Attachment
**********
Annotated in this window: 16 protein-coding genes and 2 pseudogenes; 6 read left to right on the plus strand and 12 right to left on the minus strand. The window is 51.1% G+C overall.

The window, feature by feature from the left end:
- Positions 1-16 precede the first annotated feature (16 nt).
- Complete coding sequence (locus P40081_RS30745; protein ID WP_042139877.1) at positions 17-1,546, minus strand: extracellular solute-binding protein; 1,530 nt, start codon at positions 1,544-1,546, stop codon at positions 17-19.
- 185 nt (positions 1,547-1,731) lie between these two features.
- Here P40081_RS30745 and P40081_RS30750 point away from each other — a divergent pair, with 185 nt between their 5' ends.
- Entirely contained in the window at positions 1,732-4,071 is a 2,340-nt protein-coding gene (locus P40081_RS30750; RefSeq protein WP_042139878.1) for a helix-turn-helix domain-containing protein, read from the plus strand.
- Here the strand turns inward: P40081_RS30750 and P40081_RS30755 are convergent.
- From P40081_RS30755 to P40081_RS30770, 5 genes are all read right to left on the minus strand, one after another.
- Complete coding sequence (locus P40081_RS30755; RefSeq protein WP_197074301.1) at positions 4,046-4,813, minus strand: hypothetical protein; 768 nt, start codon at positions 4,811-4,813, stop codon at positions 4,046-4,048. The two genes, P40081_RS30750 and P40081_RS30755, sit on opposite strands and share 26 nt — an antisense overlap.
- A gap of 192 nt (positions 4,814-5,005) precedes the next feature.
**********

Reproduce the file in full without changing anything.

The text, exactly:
Annotated in this window: 16 protein-coding genes and 2 pseudogenes; 6 read left to right on the plus strand and 12 right to left on the minus strand. The window is 51.1% G+C overall.

The window, feature by feature from the left end:
- Positions 1-16 precede the first annotated feature (16 nt).
- Complete coding sequence (locus P40081_RS30745; protein ID WP_042139877.1) at positions 17-1,546, minus strand: extracellular solute-binding protein; 1,530 nt, start codon at positions 1,544-1,546, stop codon at positions 17-19.
- 185 nt (positions 1,547-1,731) lie between these two features.
- Here P40081_RS30745 and P40081_RS30750 point away from each other — a divergent pair, with 185 nt between their 5' ends.
- Entirely contained in the window at positions 1,732-4,071 is a 2,340-nt protein-coding gene (locus P40081_RS30750; RefSeq protein WP_042139878.1) for a helix-turn-helix domain-containing protein, read from the plus strand.
- Here the strand turns inward: P40081_RS30750 and P40081_RS30755 are convergent.
- From P40081_RS30755 to P40081_RS30770, 5 genes are all read right to left on the minus strand, one after another.
- Complete coding sequence (locus P40081_RS30755; RefSeq protein WP_197074301.1) at positions 4,046-4,813, minus strand: hypothetical protein; 768 nt, start codon at positions 4,811-4,813, stop codon at positions 4,046-4,048. The two genes, P40081_RS30750 and P40081_RS30755, sit on opposite strands and share 26 nt — an antisense overlap.
- A gap of 192 nt (positions 4,814-5,005) precedes the next feature.